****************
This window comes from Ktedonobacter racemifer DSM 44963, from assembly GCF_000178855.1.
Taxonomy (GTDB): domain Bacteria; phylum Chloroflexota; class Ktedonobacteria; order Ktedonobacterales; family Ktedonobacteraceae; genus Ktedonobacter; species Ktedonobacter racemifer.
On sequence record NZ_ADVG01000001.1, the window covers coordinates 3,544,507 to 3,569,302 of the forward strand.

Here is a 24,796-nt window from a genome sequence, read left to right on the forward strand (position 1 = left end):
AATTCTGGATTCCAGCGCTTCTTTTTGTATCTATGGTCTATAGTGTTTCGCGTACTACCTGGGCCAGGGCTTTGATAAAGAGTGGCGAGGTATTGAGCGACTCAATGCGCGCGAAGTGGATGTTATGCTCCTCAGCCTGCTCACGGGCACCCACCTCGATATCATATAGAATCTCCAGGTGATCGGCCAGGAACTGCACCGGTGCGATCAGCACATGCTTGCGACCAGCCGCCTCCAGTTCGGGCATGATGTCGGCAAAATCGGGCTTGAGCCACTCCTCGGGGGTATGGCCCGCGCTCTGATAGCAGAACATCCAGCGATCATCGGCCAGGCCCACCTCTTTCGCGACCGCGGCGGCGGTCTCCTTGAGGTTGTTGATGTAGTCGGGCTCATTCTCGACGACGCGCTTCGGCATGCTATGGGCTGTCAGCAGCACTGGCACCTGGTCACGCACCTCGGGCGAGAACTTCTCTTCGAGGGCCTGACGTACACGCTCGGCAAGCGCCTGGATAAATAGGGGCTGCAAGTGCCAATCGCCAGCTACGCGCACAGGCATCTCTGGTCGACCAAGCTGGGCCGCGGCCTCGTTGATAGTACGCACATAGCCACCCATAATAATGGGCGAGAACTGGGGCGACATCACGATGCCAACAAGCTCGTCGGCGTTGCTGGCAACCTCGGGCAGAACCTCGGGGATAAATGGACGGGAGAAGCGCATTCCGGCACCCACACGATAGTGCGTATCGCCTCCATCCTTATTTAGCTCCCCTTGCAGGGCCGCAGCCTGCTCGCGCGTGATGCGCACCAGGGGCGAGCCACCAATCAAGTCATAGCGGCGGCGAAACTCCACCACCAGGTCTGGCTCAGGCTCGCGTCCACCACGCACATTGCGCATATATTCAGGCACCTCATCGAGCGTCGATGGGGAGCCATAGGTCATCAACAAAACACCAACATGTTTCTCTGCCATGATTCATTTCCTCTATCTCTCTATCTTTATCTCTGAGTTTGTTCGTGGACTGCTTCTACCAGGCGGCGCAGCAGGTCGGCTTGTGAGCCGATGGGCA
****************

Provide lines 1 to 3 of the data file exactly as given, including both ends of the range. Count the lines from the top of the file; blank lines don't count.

This window comes from Ktedonobacter racemifer DSM 44963, from assembly GCF_000178855.1.
Taxonomy (GTDB): domain Bacteria; phylum Chloroflexota; class Ktedonobacteria; order Ktedonobacterales; family Ktedonobacteraceae; genus Ktedonobacter; species Ktedonobacter racemifer.
On sequence record NZ_ADVG01000001.1, the window covers coordinates 3,544,507 to 3,569,302 of the forward strand.